Oslo For Members

How Oslo's immigrant population has changed over time 

Frazer Norwell
Frazer Norwell - [email protected]
How Oslo's immigrant population has changed over time 
Here's how much Oslo's immigration population has changed over the years. Pictured is Karl Johan Street.

Oslo is the area of the country with the highest number of foreign residents, and recently reported figures have revealed how immigration has changed the city's population over time and how migration trends have changed. 


Since the turn of the millennium, the number of immigrants in Oslo has increased from 94,7040 people to 236,682 last year, according to figures reported by the Norwegian newspaper Aftenposten

Meanwhile, in the year 2000, the population of Norway's largest city was 507,000 compared to 699,000 at the beginning of last year. In that time, foreign nationals have gone from making up 18 percent of the city's population to one-third. 

Norway's immigration statistics include both foreign nationals who have moved to the country and children born to two foreign parents in the immigration statistics. This is because not all children in Norway are automatically granted citizenship, meaning they will be classed as foreign residents and immigrants unless they obtain a Norwegian passport later in life. 


Alna, Stovner, Grünerløkka and Søndre Nordstrand are the districts in Norway which have gained the most foreign residents over the past 22 years. These areas have gained 16,000, 13,000 and 12,000 more inhabitants from another country or immigrant background since 2000. 

Immigration has done little to change the population of Ullern, Vestre Aker and Nordstrand, which have seen some of the lowest numbers of Immigrants move there. Overall, foreign residents have mainly chosen to live in the eastern parts of the city, with the exception of Frogner. 

In Oslo, citizens from Asia, including Turkey, made up the largest immigrant group, with over 62,985 of these nationals living in the city, according to figures from the national data agency Statistics Norway (SSB).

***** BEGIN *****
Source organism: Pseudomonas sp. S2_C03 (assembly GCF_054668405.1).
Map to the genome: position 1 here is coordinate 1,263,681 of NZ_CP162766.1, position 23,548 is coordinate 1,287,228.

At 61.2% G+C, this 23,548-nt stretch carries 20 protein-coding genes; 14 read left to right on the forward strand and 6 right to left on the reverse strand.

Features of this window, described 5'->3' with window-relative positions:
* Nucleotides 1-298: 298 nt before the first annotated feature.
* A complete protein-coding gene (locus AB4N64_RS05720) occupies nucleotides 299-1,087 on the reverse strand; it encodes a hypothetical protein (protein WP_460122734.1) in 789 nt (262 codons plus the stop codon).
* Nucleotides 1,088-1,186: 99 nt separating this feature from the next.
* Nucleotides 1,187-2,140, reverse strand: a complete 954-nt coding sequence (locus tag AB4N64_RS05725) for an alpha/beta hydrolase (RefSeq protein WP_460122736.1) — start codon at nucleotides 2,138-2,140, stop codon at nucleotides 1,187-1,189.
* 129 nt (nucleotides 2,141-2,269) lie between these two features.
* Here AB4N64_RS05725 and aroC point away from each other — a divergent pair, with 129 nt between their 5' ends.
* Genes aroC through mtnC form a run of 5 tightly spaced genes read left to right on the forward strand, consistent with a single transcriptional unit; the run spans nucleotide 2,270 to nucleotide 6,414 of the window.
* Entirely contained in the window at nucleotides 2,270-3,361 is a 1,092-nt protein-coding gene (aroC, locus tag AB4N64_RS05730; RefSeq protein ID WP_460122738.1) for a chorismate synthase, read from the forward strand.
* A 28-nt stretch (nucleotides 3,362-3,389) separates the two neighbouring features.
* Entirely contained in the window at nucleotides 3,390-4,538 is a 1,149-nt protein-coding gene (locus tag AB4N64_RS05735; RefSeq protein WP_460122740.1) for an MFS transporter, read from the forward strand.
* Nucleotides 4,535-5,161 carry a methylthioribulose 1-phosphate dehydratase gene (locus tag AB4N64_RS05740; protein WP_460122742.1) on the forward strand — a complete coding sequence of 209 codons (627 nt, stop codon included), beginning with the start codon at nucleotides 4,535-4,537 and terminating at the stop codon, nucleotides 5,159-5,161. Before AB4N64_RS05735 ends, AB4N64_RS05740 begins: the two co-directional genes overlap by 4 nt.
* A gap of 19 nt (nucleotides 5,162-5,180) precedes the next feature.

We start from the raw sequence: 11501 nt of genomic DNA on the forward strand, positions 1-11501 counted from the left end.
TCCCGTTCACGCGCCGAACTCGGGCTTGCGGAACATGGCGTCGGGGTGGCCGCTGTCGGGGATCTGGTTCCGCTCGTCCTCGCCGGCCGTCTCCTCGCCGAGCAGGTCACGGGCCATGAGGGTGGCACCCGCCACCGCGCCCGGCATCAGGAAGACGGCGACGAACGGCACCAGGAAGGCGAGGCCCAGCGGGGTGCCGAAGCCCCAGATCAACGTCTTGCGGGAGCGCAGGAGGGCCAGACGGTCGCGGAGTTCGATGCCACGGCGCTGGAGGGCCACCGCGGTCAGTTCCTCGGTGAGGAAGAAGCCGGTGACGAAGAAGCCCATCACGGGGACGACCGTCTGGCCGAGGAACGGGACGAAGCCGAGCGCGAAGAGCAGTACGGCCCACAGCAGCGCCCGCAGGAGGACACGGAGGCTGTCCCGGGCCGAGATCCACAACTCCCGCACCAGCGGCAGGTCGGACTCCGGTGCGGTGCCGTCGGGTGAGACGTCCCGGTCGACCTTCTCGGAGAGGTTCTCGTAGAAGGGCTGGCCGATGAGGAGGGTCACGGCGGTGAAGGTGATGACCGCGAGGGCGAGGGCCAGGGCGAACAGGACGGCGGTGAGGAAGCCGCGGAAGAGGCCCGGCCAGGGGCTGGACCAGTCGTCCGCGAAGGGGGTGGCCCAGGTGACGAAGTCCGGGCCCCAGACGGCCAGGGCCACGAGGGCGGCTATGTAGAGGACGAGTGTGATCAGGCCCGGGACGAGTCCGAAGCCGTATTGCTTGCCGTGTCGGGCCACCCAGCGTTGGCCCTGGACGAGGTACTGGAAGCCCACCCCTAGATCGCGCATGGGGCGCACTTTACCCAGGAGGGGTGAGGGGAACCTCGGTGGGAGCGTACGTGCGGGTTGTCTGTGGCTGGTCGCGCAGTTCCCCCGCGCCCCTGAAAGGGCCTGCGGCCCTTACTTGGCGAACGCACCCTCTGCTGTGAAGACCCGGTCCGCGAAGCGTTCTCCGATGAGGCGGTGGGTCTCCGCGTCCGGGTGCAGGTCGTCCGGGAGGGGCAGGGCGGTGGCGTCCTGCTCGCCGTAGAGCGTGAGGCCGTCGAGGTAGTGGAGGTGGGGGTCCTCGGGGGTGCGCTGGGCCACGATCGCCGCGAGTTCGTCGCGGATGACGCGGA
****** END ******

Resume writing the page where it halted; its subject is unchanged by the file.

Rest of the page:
Oslo's largest immigrant group is Pakistanis, followed by those from Somalia. And while Pakistanis have remained the largest group of foreign nationals in Oslo, other immigrant populations have been growing faster in recent years. 

The number of Pakistanis has remained relatively stable. In 2010, there were 21,195 Pakistani citizens in Oslo. By 2022 this number had only grown by over 1,000 to 22,379. Similarly, the number of Swedes in Oslo has grown relatively slowly. In 2010 there were 10,327 Swedish nationals in Norway, compared to 11,430 in 2022. 

In both cases, the population of these nationals in Oslo peaked before later decreasing while still remaining above levels seen in 2010. 

Overall, the number of Nordic non-Norwegian citizens in Oslo has fallen by some 3,000 since 2015. 

Aftenposten writes that one likely explanation for the flat growth of Pakistanis in Oslo was a mix of reduced immigration and more nationals and their descendants becoming Norwegian citizens. 


Oslo's fastest-growing immigrant group over the past 12 years has been nationals from Poland. Sine 2010, the number of Poles has grown by just under 7,000 to 16,207. This growth has seen them become Oslo's third biggest group of foreign nationals. 

Somalians and Indians were the second and third fastest-growing immigrant populations in the capital. The number of Somalians grew by over 5,500 to 17,110 thousand, while Oslo's Indian community nearly doubled from 3,683 to 7,143. Despite the population drop, Sri Lankans remain one of the ten largest immigrant groups in Oslo. 

Syrians, Eritreans, Romanians, Russians, Filipinos, Lithuanians and Spaniards were the other fastest-growing groups. Several of these groups have doubled and even tripled in population since 2010. 

Relatively few groups have seen their populations shrink over the past 12 years, with the exception of Sri Lankans, with the number of Sri-Lankan nationals in Oslo decreasing by almost ten percent. The number of Grenadians fell by 40 percent from ten to six. 



Join the conversation in our comments section below. Share your own views and experience and if you have a question or suggestion for our journalists then email us at [email protected].
Please keep comments civil, constructive and on topic – and make sure to read our terms of use before getting involved.

Please log in to leave a comment.

See Also